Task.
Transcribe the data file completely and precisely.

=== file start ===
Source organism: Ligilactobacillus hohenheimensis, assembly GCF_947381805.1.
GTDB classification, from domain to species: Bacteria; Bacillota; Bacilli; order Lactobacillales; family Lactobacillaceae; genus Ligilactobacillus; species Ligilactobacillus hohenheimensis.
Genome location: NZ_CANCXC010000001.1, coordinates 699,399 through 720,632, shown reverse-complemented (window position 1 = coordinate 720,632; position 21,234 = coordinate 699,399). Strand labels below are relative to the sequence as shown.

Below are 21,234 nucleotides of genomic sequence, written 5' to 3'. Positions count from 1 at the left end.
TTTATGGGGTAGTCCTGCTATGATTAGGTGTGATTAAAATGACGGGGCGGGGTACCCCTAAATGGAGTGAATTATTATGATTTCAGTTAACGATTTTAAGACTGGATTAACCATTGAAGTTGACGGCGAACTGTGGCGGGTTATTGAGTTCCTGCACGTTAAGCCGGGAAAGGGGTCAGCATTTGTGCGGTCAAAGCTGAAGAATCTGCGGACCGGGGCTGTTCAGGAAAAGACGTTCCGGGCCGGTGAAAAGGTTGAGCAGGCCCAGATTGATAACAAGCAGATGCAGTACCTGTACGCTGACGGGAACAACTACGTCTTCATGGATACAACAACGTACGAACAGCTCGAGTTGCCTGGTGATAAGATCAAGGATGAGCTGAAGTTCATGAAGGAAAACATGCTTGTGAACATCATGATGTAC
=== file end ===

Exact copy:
Source organism: Ligilactobacillus hohenheimensis, assembly GCF_947381805.1.
GTDB classification, from domain to species: Bacteria; Bacillota; Bacilli; order Lactobacillales; family Lactobacillaceae; genus Ligilactobacillus; species Ligilactobacillus hohenheimensis.
Genome location: NZ_CANCXC010000001.1, coordinates 699,399 through 720,632, shown reverse-complemented (window position 1 = coordinate 720,632; position 21,234 = coordinate 699,399). Strand labels below are relative to the sequence as shown.

Below are 21,234 nucleotides of genomic sequence, written 5' to 3'. Positions count from 1 at the left end.
TTTATGGGGTAGTCCTGCTATGATTAGGTGTGATTAAAATGACGGGGCGGGGTACCCCTAAATGGAGTGAATTATTATGATTTCAGTTAACGATTTTAAGACTGGATTAACCATTGAAGTTGACGGCGAACTGTGGCGGGTTATTGAGTTCCTGCACGTTAAGCCGGGAAAGGGGTCAGCATTTGTGCGGTCAAAGCTGAAGAATCTGCGGACCGGGGCTGTTCAGGAAAAGACGTTCCGGGCCGGTGAAAAGGTTGAGCAGGCCCAGATTGATAACAAGCAGATGCAGTACCTGTACGCTGACGGGAACAACTACGTCTTCATGGATACAACAACGTACGAACAGCTCGAGTTGCCTGGTGATAAGATCAAGGATGAGCTGAAGTTCATGAAGGAAAACATGCTTGTGAACATCATGATGTAC